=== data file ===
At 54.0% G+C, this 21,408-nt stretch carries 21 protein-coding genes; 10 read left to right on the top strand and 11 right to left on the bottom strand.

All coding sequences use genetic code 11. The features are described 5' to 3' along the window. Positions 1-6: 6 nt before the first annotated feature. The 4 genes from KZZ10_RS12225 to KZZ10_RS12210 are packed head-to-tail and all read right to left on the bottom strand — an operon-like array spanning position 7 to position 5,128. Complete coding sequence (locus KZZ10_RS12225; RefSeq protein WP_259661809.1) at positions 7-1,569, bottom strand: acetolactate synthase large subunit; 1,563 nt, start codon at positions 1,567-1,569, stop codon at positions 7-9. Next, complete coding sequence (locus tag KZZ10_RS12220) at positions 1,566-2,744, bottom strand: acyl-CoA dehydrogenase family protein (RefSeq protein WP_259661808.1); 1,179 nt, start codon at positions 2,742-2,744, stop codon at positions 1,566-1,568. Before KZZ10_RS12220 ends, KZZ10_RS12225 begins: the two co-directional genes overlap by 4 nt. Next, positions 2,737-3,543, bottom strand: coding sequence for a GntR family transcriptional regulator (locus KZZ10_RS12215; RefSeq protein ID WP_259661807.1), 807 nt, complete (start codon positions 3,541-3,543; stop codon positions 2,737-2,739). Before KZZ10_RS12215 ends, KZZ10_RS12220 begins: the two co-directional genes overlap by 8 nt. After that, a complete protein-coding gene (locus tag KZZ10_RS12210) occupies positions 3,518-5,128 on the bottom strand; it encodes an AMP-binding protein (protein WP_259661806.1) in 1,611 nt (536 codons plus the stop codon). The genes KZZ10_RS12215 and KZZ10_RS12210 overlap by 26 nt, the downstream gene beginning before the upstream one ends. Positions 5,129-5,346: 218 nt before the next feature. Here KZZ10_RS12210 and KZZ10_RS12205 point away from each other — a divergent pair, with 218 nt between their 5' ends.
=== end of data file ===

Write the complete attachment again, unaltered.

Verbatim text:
At 54.0% G+C, this 21,408-nt stretch carries 21 protein-coding genes; 10 read left to right on the top strand and 11 right to left on the bottom strand.

All coding sequences use genetic code 11. The features are described 5' to 3' along the window. Positions 1-6: 6 nt before the first annotated feature. The 4 genes from KZZ10_RS12225 to KZZ10_RS12210 are packed head-to-tail and all read right to left on the bottom strand — an operon-like array spanning position 7 to position 5,128. Complete coding sequence (locus KZZ10_RS12225; RefSeq protein WP_259661809.1) at positions 7-1,569, bottom strand: acetolactate synthase large subunit; 1,563 nt, start codon at positions 1,567-1,569, stop codon at positions 7-9. Next, complete coding sequence (locus tag KZZ10_RS12220) at positions 1,566-2,744, bottom strand: acyl-CoA dehydrogenase family protein (RefSeq protein WP_259661808.1); 1,179 nt, start codon at positions 2,742-2,744, stop codon at positions 1,566-1,568. Before KZZ10_RS12220 ends, KZZ10_RS12225 begins: the two co-directional genes overlap by 4 nt. Next, positions 2,737-3,543, bottom strand: coding sequence for a GntR family transcriptional regulator (locus KZZ10_RS12215; RefSeq protein ID WP_259661807.1), 807 nt, complete (start codon positions 3,541-3,543; stop codon positions 2,737-2,739). Before KZZ10_RS12215 ends, KZZ10_RS12220 begins: the two co-directional genes overlap by 8 nt. After that, a complete protein-coding gene (locus tag KZZ10_RS12210) occupies positions 3,518-5,128 on the bottom strand; it encodes an AMP-binding protein (protein WP_259661806.1) in 1,611 nt (536 codons plus the stop codon). The genes KZZ10_RS12215 and KZZ10_RS12210 overlap by 26 nt, the downstream gene beginning before the upstream one ends. Positions 5,129-5,346: 218 nt before the next feature. Here KZZ10_RS12210 and KZZ10_RS12205 point away from each other — a divergent pair, with 218 nt between their 5' ends.